Morbi, Gujarat: As the century-old, though just renovated, Morbi bridge in Gujarat gave way and Jamila Ben Shah plunged into the waters, she managed to grab a stray cable and hold tight. But seven of her family members, including children, were swept away.
She clutched that cable till boys from the nearby Makrani Vaas area came to her rescue, with tyre tubes.
“After we fell, we kept hanging from the cable for at least an hour before help arrived,” said the 44-year-old who lost her adult daughter in the tragedy. “This help, too, was from the local boys who could swim, not the fire department or police.”
Account after account of survivors ThePrint spoke to deliver similar evidence — of an administrative failure to deal with a tragedy of such huge proportion. If the administration, including hospitals, had coordinated and acted in time, the survivors say, more lives could have been saved.
As of Monday evening, 141 deaths had been recorded following the collapse of the hanging bridge on Sunday, as per official figures, and 224 people had been rescued.
Gulshan Rathod pulled her still-breathing sons out from a growing pile of dead bodies at the Morbi Civil Hospital. “For hours I couldn’t find my sons. Finally, when I went to the morgue in the hospital and found them lined up along with unclaimed dead bodies. When I saw they were breathing I immediately rushed them to the nearby private hospital,” she says.
Her sons, aged 18 and 20, are the family’s sole breadwinners. “Both of them collectively earned about Rs 15,000, with which we used to run the house. With both of them suffering from spinal injuries, I don’t know what we will eat or how we will pay rent.”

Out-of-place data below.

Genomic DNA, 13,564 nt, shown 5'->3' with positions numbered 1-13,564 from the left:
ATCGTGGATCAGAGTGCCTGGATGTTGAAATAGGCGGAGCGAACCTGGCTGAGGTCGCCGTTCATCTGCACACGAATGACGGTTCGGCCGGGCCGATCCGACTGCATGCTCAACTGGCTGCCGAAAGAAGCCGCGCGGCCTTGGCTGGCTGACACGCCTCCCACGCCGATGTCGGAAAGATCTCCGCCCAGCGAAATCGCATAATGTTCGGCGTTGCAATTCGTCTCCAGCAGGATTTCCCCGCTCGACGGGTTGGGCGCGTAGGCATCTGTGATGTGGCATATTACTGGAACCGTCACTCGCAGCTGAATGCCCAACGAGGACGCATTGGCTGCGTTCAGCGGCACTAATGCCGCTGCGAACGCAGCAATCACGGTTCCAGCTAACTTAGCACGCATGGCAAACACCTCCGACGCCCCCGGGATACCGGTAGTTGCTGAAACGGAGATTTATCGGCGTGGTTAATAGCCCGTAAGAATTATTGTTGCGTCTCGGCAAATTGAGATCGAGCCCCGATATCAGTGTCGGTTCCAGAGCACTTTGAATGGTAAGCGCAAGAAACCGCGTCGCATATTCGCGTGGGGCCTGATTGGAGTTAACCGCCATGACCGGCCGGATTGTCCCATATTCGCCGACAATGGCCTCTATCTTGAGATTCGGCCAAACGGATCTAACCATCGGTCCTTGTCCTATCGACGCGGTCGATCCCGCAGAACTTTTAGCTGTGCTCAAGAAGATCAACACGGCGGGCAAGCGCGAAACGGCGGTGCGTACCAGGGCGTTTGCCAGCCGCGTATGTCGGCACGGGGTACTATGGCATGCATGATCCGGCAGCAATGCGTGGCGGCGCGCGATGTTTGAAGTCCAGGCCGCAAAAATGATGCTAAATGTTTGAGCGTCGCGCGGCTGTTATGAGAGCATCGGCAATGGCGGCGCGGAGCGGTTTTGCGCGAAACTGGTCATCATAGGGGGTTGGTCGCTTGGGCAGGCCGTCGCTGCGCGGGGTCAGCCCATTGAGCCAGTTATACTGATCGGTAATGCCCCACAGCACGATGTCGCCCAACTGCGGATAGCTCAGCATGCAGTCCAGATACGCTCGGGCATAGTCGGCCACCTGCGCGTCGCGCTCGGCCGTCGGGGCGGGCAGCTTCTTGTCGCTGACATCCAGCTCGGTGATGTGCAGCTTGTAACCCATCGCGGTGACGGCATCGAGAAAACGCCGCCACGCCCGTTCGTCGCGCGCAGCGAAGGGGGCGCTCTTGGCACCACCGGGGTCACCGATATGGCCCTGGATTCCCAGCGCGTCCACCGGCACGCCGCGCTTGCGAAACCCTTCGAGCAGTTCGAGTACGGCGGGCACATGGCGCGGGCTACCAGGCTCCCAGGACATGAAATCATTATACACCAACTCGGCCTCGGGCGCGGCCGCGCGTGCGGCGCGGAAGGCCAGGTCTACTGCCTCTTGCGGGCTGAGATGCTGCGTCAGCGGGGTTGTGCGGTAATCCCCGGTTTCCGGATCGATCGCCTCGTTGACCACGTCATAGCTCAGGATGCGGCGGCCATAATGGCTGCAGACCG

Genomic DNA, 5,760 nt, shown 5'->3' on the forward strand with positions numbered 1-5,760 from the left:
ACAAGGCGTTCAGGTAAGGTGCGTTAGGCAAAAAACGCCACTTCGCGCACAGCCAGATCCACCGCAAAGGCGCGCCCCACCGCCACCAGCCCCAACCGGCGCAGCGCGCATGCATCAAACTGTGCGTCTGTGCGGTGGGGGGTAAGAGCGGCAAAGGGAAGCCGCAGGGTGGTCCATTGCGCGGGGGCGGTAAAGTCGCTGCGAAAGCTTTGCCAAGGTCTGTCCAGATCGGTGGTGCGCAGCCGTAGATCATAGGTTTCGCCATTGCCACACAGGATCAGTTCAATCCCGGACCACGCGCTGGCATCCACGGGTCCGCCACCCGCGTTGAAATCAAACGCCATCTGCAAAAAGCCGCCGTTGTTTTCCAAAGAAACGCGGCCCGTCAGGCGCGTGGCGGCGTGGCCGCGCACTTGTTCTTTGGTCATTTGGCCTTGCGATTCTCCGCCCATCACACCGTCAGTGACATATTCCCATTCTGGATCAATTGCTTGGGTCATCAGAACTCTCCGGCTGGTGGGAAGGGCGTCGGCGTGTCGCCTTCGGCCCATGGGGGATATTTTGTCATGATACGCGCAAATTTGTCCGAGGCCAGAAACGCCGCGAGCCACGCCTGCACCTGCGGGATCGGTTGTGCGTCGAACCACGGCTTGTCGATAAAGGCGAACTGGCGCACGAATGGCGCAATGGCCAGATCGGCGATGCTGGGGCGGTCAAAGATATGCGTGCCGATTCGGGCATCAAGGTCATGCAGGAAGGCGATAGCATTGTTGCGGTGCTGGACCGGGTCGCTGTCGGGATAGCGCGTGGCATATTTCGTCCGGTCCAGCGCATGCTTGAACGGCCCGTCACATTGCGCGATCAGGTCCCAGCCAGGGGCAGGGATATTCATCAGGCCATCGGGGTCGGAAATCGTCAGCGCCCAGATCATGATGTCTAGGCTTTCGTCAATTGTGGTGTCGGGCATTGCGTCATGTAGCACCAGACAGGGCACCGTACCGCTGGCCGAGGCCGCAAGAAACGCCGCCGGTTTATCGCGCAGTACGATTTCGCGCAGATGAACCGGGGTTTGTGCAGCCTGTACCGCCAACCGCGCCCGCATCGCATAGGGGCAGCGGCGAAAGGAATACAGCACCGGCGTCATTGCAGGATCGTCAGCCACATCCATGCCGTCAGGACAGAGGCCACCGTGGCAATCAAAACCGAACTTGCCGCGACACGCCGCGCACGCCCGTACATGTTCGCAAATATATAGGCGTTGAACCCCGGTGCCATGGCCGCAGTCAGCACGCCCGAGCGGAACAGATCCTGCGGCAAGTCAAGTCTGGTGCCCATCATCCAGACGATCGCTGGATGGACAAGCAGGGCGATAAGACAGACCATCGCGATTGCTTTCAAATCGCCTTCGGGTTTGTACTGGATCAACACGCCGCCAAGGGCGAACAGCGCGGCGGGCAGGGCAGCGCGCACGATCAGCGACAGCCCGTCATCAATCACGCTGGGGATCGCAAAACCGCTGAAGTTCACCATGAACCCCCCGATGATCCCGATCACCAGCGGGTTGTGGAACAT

ThePrint reached Morbi Civil Hospital Medical Superintendent Dr Ravi Dudhrejiya and Municipal Officer Sandeep Jhala for comments, but had not received responses at the time of publishing the report. The story will be updated once a response is received.
Other local authorities say administration has been putting in all efforts.
In a statement Monday evening, Morbi District Collector G.T. Pandya denied reports that rescue operations had been halted to prepare for Prime Minister Narendra Modi’s visit following the crisis.
K.K. Vishnu, Director of the State Fire and Emergency Department, had told ThePrint earlier that rescue teams reached the spot “within hours of the accident and ran rescue operations all night”, and that 30 boats and multiple teams of divers were searching for survivors.
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‘Everybody was recording videos of us suffering’
Sohail Sheikh, who was on the bridge on that ill-fated day, lost his cousin Alfaz Khan in the tragedy. Had they not visited the bridge that day, they would have celebrated Khan’s 18th birthday on 1 November.
Sheikh said he spotted Khan floating in the water minutes after the bridge collapsed and dragged him ashore. Khan was still breathing but had to wait before he could be taken to the hospital. “The ambulance did not turn up for an hour. We kept calling but nobody came,” he told ThePrint.
Jamila Ben Shah, too, recalled how she lost her family and the endless wait for help. “It felt like the ground from below our feet had simply disappeared. In the chaos I was separated from my family.”
As she clung to the cable, she managed to find and grab her 8-year-old niece for a bit. But the cable was slippery. And in the struggle to hold on, she lost the child. Her 21-year-old daughter, two sisters-in-law, and three other children from her family also drowned.
And although the locals finally rescued her, Shah remembers enduring another horror. “During that one hour, everybody was recording videos of us suffering,” she says. “I have never felt such disgust for other humans before.”
(Edited by Geethalakshmi Ramanathan)
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